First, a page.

"There are several strategies," he said. "If you are a consumer of oil, you can buy a call option on oil, where you pay a premium upfront and you buy at a particular price; you can also do a swap, where you pay a fixed rate no matter what the price of oil is; then there are combinations of different strategies ... ."
Winston Watson, the group general manager of Petroleum Corporation of Jamaica, Petrojam's parent, said at a public forum that the company had to weigh carefully the price at which to hedge.
"In a falling market, you are going to have to find which price you are going to hedge at. If the market is going down, and we hedge at US$50, in a falling market someone is going to come and say why did you hedge at US$50 when it's selling for US$40. You have to carefully analyse the market to see where is the strike point for you to then make your call," he told the forum.
Watson said Petrojam's hedging strategy review would be completed in three to four weeks.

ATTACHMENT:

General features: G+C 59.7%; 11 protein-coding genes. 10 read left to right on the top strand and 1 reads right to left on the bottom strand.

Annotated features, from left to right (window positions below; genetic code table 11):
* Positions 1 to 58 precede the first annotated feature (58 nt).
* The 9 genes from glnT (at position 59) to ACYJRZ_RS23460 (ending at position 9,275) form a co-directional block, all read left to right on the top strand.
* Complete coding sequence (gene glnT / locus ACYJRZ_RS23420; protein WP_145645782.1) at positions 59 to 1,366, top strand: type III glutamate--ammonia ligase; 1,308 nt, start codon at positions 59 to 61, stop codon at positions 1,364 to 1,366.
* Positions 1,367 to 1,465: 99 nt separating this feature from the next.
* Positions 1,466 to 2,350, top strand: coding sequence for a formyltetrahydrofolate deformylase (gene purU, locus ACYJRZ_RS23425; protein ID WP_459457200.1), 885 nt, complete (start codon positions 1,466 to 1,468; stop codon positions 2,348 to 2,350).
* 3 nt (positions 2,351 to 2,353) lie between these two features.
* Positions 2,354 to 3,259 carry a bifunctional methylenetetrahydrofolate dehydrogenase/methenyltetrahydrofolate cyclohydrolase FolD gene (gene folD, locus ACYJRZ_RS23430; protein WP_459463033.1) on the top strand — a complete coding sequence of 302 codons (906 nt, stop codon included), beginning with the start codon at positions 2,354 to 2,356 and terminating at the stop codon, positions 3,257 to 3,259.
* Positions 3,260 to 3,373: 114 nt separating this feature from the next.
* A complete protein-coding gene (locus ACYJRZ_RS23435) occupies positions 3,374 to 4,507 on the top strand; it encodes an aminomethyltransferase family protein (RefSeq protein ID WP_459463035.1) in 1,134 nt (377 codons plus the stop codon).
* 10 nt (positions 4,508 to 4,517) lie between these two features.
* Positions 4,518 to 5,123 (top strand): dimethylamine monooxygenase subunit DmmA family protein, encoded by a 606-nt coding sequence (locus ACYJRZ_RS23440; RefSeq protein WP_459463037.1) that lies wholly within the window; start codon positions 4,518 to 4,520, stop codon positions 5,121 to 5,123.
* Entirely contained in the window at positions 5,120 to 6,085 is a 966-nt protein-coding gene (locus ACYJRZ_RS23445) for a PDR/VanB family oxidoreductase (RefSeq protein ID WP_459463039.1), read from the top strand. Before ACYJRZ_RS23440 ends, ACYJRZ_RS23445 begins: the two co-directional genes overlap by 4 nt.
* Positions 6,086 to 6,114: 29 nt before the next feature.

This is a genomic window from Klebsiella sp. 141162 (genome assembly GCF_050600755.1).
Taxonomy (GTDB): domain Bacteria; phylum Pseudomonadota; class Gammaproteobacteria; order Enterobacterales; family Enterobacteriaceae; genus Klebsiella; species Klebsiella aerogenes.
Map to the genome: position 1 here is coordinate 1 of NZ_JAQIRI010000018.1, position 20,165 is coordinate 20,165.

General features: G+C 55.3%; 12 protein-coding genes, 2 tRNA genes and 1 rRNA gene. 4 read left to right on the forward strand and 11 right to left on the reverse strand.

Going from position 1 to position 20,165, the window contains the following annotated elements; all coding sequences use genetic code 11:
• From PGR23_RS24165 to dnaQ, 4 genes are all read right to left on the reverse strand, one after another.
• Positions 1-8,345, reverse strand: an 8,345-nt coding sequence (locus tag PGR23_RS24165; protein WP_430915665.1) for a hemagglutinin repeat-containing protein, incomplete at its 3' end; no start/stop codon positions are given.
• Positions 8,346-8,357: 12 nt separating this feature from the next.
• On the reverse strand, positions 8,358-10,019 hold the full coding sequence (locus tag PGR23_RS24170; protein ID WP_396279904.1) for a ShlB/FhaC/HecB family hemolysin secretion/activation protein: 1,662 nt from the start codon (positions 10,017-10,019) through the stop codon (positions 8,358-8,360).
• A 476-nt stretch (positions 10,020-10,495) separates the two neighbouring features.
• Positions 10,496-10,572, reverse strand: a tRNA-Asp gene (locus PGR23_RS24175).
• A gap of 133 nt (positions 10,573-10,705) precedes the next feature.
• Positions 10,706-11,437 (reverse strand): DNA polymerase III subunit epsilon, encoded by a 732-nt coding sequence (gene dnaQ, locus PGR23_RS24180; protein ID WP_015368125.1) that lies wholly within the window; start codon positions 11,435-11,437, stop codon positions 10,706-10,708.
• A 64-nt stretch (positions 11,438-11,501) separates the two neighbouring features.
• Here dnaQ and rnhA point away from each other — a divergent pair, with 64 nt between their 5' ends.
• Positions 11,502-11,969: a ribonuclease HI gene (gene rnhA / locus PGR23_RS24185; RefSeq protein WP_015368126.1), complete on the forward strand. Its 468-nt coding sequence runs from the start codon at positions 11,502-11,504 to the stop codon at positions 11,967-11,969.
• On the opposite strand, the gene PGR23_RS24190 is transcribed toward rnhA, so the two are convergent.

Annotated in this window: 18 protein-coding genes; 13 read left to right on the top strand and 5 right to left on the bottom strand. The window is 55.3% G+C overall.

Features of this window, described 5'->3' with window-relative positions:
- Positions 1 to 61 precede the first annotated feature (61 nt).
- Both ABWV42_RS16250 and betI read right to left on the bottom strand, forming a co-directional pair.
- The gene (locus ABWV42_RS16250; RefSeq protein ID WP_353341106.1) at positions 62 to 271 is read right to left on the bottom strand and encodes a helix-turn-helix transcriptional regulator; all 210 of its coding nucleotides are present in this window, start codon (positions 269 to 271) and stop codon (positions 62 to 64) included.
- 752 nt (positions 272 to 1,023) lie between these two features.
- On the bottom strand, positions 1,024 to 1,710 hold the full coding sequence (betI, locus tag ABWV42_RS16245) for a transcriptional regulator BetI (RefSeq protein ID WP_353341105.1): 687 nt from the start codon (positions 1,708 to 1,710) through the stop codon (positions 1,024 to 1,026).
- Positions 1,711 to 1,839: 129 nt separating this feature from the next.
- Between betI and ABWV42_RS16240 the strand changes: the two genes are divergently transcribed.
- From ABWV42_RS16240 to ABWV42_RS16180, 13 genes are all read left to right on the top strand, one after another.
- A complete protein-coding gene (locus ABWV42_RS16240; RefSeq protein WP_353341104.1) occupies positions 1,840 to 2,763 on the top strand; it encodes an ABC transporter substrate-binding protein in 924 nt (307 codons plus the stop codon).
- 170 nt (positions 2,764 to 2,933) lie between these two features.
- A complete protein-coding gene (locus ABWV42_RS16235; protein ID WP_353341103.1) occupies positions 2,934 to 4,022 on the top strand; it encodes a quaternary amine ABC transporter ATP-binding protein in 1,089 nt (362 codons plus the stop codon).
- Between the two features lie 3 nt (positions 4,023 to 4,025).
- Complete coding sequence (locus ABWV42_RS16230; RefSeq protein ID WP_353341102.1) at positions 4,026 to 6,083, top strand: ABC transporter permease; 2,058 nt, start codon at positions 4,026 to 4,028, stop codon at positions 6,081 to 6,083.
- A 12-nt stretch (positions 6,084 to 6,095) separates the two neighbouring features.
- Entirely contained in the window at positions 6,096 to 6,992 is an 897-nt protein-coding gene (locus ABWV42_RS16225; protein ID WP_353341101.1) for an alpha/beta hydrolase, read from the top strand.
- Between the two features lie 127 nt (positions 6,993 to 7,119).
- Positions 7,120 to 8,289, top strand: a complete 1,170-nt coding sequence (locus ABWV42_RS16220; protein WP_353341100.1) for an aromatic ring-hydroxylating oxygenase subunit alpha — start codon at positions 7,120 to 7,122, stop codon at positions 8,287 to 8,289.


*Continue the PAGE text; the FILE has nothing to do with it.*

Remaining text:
Samuels said large manufacturing companies have done one-off synthetic hedges which allows them - by determining the number of barrels used in producing electricity - to hedge oil usage.
"If Company X consumes 1,000 BTUs of energy, based on the number of barrels it takes to produce that amount, what you would do is hedge that amount. Once oil price goes up, the bill could be hedged by about 80 per cent. That's a strategy that companies can employ," the trader said.
Jamaica's bauxite interests import their own oil, but the largest of the operators which controls about 60 per cent of the sector's assets, said it would not disclose information on its purchasing strategy.
UC Rusal Jamaica said through its Windalco-Ewarton information office that it was bound by confidentiality agreements with its suppliers.
Other local oil importers
PCJ Chairman Christopher Cargill says Petrojam brings in, on average, about 70 per cent of imported oil; and that other direct importers are bauxite/alumina companies Jamalco and UC Rusal, and petroleum marketing company Rubis Energy Jamaica, which imports directly to Rockfort in Kingston.